So, it turned out that The Sun was trolling us all along. Although it seemed for a moment that Page 3 had reached its demise, it was reinstated within a week with a cheeky wink from a Page 3 Girl and a cackle from newspaper executives that Page 3 is very much here to stay. Although they succeeded in getting the publicity they were looking for, that’s not all that has come of this; the No More Page 3 campaign has equally been revitalised and there is more talk than ever about this outdated, sexist institution.
To say that this is an issue which divides opinion would be a massive understatement, and there are plenty of people willing to speak out both for and against Page 3. But, is it really still worth fighting?
When it looked like Page 3 had taken early retirement, former glamour model Jodie Marsh spoke out against the move, saying that “telling girls they shouldn’t do Page 3 is not being a feminist…Women should empower and encourage other women. For that is the only way to be truly ‘equal’ and have rights.” Leaving aside the obvious fallacies in that statement (since I’m not sure ‘encouraging’ each other will actually provide constitutional rights…), this is a common criticism of campaigns of this nature.
People are quick to judge feminists for ruining the fun – but let’s be clear, this campaign isn’t about the Page 3 Girls themselves. Whilst I’m loathe to generalise, I’m sure that most of them enjoy their work and have made an active choice to appear semi-naked in the paper, and until proven I wouldn’t dispute otherwise.
That said, let’s not kid ourselves that Page 3 has ever been about empowering women. These women may have made money, they may have had a blast on their shoot, they may have found the whole thing personally empowering, but as an institution Page 3 is outdated, sexist and certainly not designed with women’s liberation in mind. Just because the bosses jump onto empowerment narratives to justify their choices doesn’t make them so. That there are only ever Page 3 Girls and never Page 3 Guys is just one indication of that.
Why is it that women always have to get naked to be empowered, but men can find their empowerment in other ways? If getting naked in a national newspaper is really all that empowering, surely men should want in on the action. And whilst we’re at it, why is it only women who fit a narrow mould get to be empowered?
Boobs Aren’t News
Feminists love boobs as much as the next person. They’re leading the charge on the #freethenipple campaign, are big advocates of public breastfeeding, and are generally just boob-friendly. But No More Page 3 has never been just about the boobs – it’s far more about the ways in which women are consistently objectified in the media.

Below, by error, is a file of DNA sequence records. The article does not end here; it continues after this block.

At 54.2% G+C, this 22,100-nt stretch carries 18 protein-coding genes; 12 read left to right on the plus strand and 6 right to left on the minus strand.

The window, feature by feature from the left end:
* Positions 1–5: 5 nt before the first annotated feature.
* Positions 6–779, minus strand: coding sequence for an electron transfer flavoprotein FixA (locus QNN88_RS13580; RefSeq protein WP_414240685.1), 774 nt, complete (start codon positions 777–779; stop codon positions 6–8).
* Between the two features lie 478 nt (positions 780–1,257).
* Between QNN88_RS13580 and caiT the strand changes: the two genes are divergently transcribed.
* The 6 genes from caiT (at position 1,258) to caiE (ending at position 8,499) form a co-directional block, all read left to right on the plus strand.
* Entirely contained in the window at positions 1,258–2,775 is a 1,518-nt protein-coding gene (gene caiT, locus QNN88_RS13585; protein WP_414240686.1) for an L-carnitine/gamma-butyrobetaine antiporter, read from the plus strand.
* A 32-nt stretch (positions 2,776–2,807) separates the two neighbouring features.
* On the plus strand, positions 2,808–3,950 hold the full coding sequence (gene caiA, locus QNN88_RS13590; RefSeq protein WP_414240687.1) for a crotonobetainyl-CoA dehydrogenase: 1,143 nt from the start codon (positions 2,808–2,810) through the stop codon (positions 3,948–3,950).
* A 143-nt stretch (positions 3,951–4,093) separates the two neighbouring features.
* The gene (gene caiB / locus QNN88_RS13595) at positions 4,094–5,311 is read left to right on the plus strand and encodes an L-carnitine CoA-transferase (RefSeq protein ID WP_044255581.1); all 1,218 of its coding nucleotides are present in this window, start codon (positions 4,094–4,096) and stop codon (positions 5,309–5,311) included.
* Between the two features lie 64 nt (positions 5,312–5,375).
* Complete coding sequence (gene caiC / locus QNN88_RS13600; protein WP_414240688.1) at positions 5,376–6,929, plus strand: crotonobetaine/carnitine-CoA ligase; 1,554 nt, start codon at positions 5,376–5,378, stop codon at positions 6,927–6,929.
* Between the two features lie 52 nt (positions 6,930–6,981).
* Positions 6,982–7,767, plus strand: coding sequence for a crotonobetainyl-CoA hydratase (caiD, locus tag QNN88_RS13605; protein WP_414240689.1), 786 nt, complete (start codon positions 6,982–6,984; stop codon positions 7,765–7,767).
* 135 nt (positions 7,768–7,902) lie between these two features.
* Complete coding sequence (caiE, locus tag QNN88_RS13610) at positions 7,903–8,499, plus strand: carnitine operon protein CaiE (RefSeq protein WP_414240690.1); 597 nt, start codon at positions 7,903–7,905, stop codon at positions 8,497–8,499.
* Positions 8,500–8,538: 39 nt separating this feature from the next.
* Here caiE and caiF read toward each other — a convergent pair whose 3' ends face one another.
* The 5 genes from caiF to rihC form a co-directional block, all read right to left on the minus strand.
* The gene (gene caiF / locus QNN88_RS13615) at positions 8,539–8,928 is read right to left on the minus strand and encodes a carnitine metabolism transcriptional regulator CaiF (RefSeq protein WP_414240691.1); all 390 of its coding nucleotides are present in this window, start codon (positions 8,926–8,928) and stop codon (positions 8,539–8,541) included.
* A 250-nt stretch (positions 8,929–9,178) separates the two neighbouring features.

Page 3 is just one small part of a much larger culture, which treats women’s bodies as public property. To have this so blatantly demonstrated in the most-read newspaper in the country is symptomatic of how normalised this has become. It is not only children who are being taught something by the presence of Page 3 (although much of the objection against it takes a ‘think of the children’ line), its effect is widespread. Women are for public consumption – a theme which is sadly mirrored in other, more serious, problems: lad culture, street harassment, rape culture and domestic violence.
To see just one part of this complex puzzle topple would certainly be a victory for women (and men – you’re more than just animals salivating over body parts, aren’t you?!). This isn’t just a petty fight, it’s part of a larger struggle.
The Sun has made it pretty clear that they have no plans to get rid of this outdated feature any time soon, so is the campaign still worth it? It can be dispiriting to see defeat. It can be frustrating when change moves slowly and doesn’t go exactly as you want – but it is still worth fighting for. Rome wasn’t built in a day, as the saying goes, and Patriarchy won’t be smashed in one either.
Page 3 is demonstrative of the sexist attitudes which still pervade society, and that can be a hard thing to shift. No, The Sun will never become a feminist publication – or at least, I’m pretty sure I’ll never live to see that day – but change can still happen for the positive. This is just one blow in a longer fight. There’s no doubt that more people have been persuaded by the case of No More Page 3 in the past week, and there is strength in numbers. Bit by bit, the battle can be won.
So, what do you think? Is it worth fighting against Page 3?
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